Failure: The year started off at a great pace for posting elsewhere, but eventually I hit several roadblocks and started doing these contributions less often. While I still published ~6 posts on other blogs, I didn’t quite reach the prolific level of posting I anticipated.

Success: The most successful post on this Jeffalytics was originally rejected by the YouMoz blog. This is a success because it proved to me that drawing visitors to your own site can be valuable.

2) Conduct a well-attended Google Analytics Training Session in a location outside of Minnesota

Moderate Success: I spoke on Google Analytics several times outside of Minnesota and provided help in workshop form. I even held corporate training sessions that were well attended. However, I did not take my GA training sessions on the road as I originally attended.

3) Speak at a national online marketing/search marketing conference

Success: I was able to speak at several national events in 2013, with SES Toronto in June being the key kicking off point for these conferences. In 2014 I already have several events lined up both in the United States and internationally.

4) Build a WordPress plugin

Failure: I made absolutely 0 progress toward my goal of creating a WordPress plugin. That doesn't mean I did not do some other cool WordPress development. The Interactive Travel Map on Jeffsetter and the Periodic Table of Google Analytics being the most notable WordPress development projects of 2013.

5) Finish resources section of site by making lists of practitioners and thought leaders in web analytics and beyond

Failure: I spent almost no time creating content for my resources section and I’m not sure if/when I will ever get back around to posting content here. Honestly, it no longer fits into my strategy for this site, so it may never become a priority.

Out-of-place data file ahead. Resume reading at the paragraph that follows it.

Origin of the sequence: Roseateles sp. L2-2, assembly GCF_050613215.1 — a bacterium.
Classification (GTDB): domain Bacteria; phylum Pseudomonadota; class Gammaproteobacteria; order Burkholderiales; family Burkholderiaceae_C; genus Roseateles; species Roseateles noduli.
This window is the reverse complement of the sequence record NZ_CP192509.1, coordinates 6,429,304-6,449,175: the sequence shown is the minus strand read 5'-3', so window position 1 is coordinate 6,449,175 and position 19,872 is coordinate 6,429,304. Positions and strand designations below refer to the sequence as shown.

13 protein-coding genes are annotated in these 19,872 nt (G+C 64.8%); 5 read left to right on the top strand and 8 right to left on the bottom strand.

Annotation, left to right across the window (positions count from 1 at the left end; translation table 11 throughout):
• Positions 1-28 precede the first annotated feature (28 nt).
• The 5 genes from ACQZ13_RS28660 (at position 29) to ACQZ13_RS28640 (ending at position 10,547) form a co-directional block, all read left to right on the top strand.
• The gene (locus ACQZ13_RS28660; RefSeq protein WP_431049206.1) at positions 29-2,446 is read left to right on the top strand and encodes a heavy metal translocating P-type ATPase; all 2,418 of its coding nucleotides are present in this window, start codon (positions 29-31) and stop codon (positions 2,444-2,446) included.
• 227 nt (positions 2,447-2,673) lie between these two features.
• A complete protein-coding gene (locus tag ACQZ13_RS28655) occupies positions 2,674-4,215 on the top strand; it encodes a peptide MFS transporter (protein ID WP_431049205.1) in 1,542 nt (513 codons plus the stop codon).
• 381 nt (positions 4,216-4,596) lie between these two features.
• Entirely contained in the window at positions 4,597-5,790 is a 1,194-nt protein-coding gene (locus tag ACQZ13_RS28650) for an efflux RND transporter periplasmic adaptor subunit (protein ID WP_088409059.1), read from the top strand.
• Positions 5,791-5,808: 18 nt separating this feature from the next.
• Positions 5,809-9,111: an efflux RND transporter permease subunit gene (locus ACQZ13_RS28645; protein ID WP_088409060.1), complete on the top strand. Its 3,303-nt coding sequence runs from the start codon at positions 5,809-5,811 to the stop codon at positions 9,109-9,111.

6) Publish between 40 and 50 posts on jeffalytics.com

Failure: I published 35 blog posts in 2013. This is actually much higher than I expected, because at a glance it looks like I only posted once per month. Live blogging search and analytics conferences allowed me to increase the total number of posts. Sharing my presentations helped as well. With that said, I probably only wrote 10-15 “meaty” posts during the year, which I consider to be a failure.

7) Receive 300+ organic search visitors per day

Success: While I don’t achieve 300+ organic search visitors each day, it does happen fairly often currently. The most interesting part is that most search traffic comes from a handful of posts about WordPress.

8) Share successes and failures of this website using real metrics and analytics

Success: As promised, I shared my actual traffic numbers with readers several times in 2013. I don’t see this as being goal-worthy in the future, because I always plan to share my metrics with readers.

9) Balance posts on my various interests while still making this site interesting

Success: This is subjective, but I would say that I was successful in creating a balance of post topics and ideas. I covered Analytics, SEO, PPC, WordPress and Social Media in my posts. I also talked about how to create videos, how to blog efficiently and shared my personal stories. I also learned that there are some topics that get better reactions than others. Many posts that I thought would be successful were barely read. Other posts I wrote ended up being much more successful than I could have ever imagined.

Writing the Future

I started writing this post as a way to share my best posts of 2013 and set goals for 2014. An introduction about the power of writing quickly turned into a post about writing. That means the original post is going to have to wait.

Later this week I will publish metrics for my most successful posts and set goals for the future. In the meantime, I will leave you with one final thought:

We have only just begun to build Jeffalytics into what it will eventually become. With focus, dedication and quality content, it can be taken so much further. Here's to continuous improvement, goal setting and the immortality of words.